J.B. Spins

Jazz, film, and improvised culture.

Thursday, August 02, 2018

Fantasia ’18: Number 37


In Hitchcock’s Rear Window, Jimmy Stewart played a photojournalist recuperating from a broken leg suffered while on an exotic assignment. Randal Hendricks is not quite as dashing. He was paralyzed from the waist down when a drug deal went sour. Rather shortsightedly, he funded his ill-advised foray into the narcotics trade with a vig from a loan shark. Yes, there will also be a murder committed in the opposite building during the early going of Nosipho Dumisa’s Number 37 (trailer here), which screened during the 2018 Fantasia International Film Festival.

The wheelchair-bound Hendricks only has himself to blame, but he never seems to learn. Instead, he cooks up ever more reckless schemes to compensate for each disaster. His girlfriend Pam Ismael has not thrown him out yet, but she really should. His self-pity and passive aggression are not very pleasant to live with. He is not even grateful when she gives him a pair of binoculars to help pass the time. Of course, he soon takes to voyeurism, so he happens to witness the murder of a corrupt cop in the apartment across the grubby courtyard.

Instead of calling the despised police, he hatches a plan with his slacker pal Warren to extort 100 grand from the sinister “Lawyer” to pay back the just as evil Emmie. Unfortunately, Warren is not the sort of accomplice who inspires confidence. Likewise, it is unwise to antagonize a cat like Lawyer. Yet, Hendricks remains convinced this is his only play.

Dumisa proudly wears her Hitchcock influences on her sleeve, but she substitutes grittiness and moodiness for the wit and elegance of Rear Window. It is safe to say Ismael’s frocks can’t compare to Grace Kelly’s wardrobe. Nevertheless, she quite dexterously piles up one darned thing after another on poor luckless Hendricks and the long-suffering Ismael. In fact, she unleashes a veritable perfect storm of criminal mayhem down the stretch.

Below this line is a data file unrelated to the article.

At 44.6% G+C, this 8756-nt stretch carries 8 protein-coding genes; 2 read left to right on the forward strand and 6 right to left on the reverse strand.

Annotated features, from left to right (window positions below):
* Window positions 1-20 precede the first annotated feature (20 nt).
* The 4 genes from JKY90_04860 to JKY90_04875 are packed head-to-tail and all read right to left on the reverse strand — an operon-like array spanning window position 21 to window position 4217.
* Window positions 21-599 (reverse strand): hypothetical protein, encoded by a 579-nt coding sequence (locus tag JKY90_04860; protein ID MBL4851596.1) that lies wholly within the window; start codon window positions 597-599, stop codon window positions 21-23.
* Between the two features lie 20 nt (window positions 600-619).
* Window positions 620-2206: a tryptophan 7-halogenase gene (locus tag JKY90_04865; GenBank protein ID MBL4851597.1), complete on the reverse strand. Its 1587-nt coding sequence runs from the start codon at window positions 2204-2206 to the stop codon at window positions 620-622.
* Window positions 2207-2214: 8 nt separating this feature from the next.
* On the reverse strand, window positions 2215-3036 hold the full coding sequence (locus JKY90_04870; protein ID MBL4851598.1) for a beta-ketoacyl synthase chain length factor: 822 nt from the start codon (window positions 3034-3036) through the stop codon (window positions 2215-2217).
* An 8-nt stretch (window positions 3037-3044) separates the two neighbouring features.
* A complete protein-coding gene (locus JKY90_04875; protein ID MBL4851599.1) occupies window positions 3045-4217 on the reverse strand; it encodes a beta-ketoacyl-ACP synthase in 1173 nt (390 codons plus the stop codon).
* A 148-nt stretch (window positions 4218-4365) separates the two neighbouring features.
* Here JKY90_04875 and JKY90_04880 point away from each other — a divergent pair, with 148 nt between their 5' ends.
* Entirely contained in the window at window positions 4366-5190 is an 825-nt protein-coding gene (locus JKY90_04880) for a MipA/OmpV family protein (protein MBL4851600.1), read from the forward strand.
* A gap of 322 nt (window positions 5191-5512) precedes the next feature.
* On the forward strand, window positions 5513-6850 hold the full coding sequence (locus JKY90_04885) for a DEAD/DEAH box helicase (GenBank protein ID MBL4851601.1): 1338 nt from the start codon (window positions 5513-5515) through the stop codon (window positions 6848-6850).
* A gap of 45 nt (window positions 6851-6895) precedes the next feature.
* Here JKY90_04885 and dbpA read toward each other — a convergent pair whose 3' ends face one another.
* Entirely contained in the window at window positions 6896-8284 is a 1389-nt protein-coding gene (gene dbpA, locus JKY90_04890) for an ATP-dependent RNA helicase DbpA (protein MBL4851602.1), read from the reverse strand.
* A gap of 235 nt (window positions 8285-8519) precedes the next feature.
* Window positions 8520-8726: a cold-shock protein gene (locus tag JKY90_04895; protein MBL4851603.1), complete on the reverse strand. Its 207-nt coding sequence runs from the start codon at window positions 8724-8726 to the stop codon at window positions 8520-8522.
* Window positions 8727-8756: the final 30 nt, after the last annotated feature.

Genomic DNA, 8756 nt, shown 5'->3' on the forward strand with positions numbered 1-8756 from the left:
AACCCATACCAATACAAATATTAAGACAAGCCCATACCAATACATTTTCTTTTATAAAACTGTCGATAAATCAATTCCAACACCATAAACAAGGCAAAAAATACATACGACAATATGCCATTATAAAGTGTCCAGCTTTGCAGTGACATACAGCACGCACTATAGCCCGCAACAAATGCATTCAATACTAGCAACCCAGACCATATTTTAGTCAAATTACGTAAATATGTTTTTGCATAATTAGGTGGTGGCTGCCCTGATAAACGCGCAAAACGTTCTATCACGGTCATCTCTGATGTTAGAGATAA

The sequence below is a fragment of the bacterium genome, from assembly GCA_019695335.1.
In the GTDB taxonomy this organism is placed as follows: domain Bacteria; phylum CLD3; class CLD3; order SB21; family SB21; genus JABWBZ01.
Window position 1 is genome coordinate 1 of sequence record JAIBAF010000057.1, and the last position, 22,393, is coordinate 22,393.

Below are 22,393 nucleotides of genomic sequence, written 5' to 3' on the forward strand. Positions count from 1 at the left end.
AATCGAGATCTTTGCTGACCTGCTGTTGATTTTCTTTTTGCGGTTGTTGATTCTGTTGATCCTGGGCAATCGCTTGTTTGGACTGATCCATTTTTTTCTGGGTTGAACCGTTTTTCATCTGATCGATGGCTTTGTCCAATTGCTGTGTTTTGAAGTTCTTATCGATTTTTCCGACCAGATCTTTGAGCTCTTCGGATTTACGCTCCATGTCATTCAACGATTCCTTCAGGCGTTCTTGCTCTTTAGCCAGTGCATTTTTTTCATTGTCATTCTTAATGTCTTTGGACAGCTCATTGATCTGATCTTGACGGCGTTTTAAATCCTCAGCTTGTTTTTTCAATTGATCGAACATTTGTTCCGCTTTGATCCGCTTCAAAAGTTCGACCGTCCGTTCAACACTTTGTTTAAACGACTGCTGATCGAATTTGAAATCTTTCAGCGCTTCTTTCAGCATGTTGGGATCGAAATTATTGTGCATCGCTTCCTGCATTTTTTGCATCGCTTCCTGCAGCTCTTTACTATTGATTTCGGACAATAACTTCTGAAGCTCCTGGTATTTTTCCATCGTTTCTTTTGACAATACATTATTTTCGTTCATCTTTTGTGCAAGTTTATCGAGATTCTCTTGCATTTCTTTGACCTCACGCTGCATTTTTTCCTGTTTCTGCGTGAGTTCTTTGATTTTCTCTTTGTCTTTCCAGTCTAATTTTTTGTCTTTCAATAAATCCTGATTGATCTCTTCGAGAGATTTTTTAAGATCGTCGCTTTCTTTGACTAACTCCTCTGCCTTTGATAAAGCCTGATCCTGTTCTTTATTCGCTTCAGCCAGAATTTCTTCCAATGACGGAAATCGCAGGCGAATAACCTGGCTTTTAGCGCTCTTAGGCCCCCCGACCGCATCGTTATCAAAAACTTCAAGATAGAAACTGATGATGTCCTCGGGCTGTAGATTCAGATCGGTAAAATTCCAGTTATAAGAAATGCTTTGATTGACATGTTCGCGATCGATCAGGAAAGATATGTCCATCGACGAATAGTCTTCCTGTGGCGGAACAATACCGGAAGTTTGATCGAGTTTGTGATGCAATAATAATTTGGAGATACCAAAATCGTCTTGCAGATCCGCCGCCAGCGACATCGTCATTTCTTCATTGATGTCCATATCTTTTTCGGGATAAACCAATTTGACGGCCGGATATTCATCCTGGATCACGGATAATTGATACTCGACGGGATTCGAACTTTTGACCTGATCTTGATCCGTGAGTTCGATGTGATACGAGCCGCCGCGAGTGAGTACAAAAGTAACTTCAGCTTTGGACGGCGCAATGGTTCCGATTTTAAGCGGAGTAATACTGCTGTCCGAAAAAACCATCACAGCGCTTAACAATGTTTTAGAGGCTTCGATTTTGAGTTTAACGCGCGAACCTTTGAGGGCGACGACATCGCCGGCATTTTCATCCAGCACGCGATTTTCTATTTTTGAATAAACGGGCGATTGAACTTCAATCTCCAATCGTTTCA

Irshaad Ally is all kinds of intense as the intensely exasperating Hendricks. However, Monique Rockman really sets the hook as the naïve and vulnerable Ismael. Viewers will want to kill Ephram Gordon’s recklessly irresponsible Warren themselves, while David Manuel and Danny Ross seem like they are in a pitched battle to out-do each other’s creepy malevolence as Lawyer and Emmie, respectively.

Unlike Stewart’s well-appointed bachelor pad, Ismael’s apartment is dark and uncomfortably claustrophobic. It is the sort of thriller location that automatically creates tension. Frankly, Dumisa might overdo the naturalism for viewers seeking pure suspense escapism, but nobody can say it doesn’t reflect the street-level realities of contemporary South Africa. Recommended for fans of scrappy, hard-edged thrillers, Number 37 had its Canadian premiere at this year’s Fantasia.

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